Strange things sometimes happen in universities and we’ve reported plenty of them here over the years. From hauntings and strange happenings to animal action and of course true crime events on campus.
But this event which recently caught my eye is one of the oddest I’ve noticed lately. It all happened just over half a century ago at Keele University. Those were turbulent times as the world transitioned out of the end of the heady 60s era into a very different decade.
There was a lot in the way of protest going on too, much of it linked to the anti-Vietnam war movement in the US as well as the very energetic student-led activities in 1968 in continental Europe. The spirit of that time in the US was captured extremely well in a recent movie, The Chicago Seven – which recounts the trial of seven (or eight in reality) individuals arrested as part of the range of protest activities surrounding the 1968 Democrat convention in Chicago.
Among those involved were Abbie Hoffman and Jerry Rubin who had in October 1967 been part of in an anti-Vietnam protest which involved a march on the Pentagon. Unsurprisingly, they were prevented from getting close to the building by a military barricade but their next step was extraordinary – led by Abbie Hoffman and supported by Allen Ginsburg delivering Tibetan chants, they sought to levitate the Pentagon.
Views differ on the success of the endeavour but the protest ended badly with hundreds of protestors arrested and many injured. You can find fuller details of the event here, all of which brings us back to Keele in the autumn of 1970.
This strange story is recounted by many of the participants in a very strange affair and can be found in this report [link] which forms part of Keele’s oral history project but also appears in this archived BBC report which notes
October 28 1970, and Keele University students were staging a political protest against tuition fees, when they began to get restless and bored.
That was when student Peter Sykes came up with the idea to make the Clock House and Vice-Chancellors building ‘levitate’.
They decided by joining hands, chanting and dancing around the the building that they could raise it off the ground.
It was all captured on tape by a reporter for BBC Radio Stoke called Gerry Northam, who was told by Peter Sykes that they wanted to make it float 300 feet into the air so people could see it from the motorway.
The then vice-Chancellor W A Campbell-Stewart can be heard on the report in the background telling students if they want to levitate the Clock Tower, “it must be done silently”!
There are some really entertaining recollections by students at the time.
One student was a little dismissive:
There was probably some pseudo-political rationale for this caper, but it was certainly spurious – a lot of nonsense was generally spouted to justify the pranks that went on, which often seemed to involve students scuttling through the woods pursued by porters. I have to report that, sadly, the building remained safely on terra firma.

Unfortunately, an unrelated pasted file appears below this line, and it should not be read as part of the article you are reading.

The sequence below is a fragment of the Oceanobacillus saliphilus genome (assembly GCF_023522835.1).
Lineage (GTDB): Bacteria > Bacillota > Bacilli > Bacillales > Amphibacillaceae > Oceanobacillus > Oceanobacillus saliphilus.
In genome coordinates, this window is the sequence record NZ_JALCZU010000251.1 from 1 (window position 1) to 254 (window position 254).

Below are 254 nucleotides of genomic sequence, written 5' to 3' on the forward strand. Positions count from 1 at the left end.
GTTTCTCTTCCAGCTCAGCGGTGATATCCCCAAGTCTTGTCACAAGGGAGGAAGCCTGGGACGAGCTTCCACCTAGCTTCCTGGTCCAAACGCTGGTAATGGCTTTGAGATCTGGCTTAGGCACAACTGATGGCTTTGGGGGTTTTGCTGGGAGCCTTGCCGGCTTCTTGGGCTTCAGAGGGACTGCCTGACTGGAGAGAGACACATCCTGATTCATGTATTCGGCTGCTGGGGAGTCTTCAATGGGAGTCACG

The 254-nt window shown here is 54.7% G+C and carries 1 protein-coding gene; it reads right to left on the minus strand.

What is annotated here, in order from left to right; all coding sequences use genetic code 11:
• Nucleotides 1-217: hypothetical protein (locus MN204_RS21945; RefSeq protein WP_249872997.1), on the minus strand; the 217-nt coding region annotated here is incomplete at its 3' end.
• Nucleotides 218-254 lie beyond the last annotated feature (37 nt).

Another, as with many student demos since time immemorial, blamed the turnout:
“I was one of the students who joined in a crowd encircling the Vice-Chancellor’s building to try to levitate it. Our levitation was not successful. We blamed the fact that there were not enough of us to join hands completely to encircle the building.”
At least it was entertaining though:
“I seem to remember I was there, with many others, after the word got around that it was to happen. There was no visible movement of the VC’s building, or at least not visible without the help of scientific equipment which probably didn’t exist at the time. But I didn’t go away disappointed – attending the failed attempt by instigators unknown to me or forgotten now was a worthy way to spend the evening and well in keeping with the times. I certainly had nothing better to do that night.”
And in a further twist
“I seem to remember the attempt at levitation was following a gig by the Edgar Broughton Band – a progressive rock band – at the Union in 1969 or 1970 in the summer. Edgar stirred us all up to revolution! A crowd of us ran outside and tried to levitate some huts as a revolutionary act before moving on to greater things! I think Edgar got us chanting about raising the buildings.
“My recollection is that the general consensus was that the Clock House rose about six inches, give or take about six inches. The instigators were the usual crowd, I would suspect and pretty much everyone I knew was involved. What is more certain is that this was a copycat event based on the actions of US radical students, who had recently attempted to levitate the Pentagon – an altogether more challenging and even hazardous undertaking. Compared to Nixon, even the most hard-line Keele activist would agree that Vice Chancellor Stewart wasn’t in that league. The principal complaint was Stewart’s persistent refusal to allow students to see their own records – now illegal as a stance, thanks to the Data Protection Act and the Freedom of Information Act – victory! The process, though, was the same: to encircle the building, focusing (I use the word lightly) the mind on the task in hand, whilst chanting “Out Demons, Out!”
So it does seem, unfortunately, that the evidence points firmly to no levitation taking place. The good news is though that there were no sightings of any demons either.
Is anyone aware of any other attempted levitation of university buildings, successful or otherwise? Or is the Keele experience completely unique in the rich history of UK higher education student activism?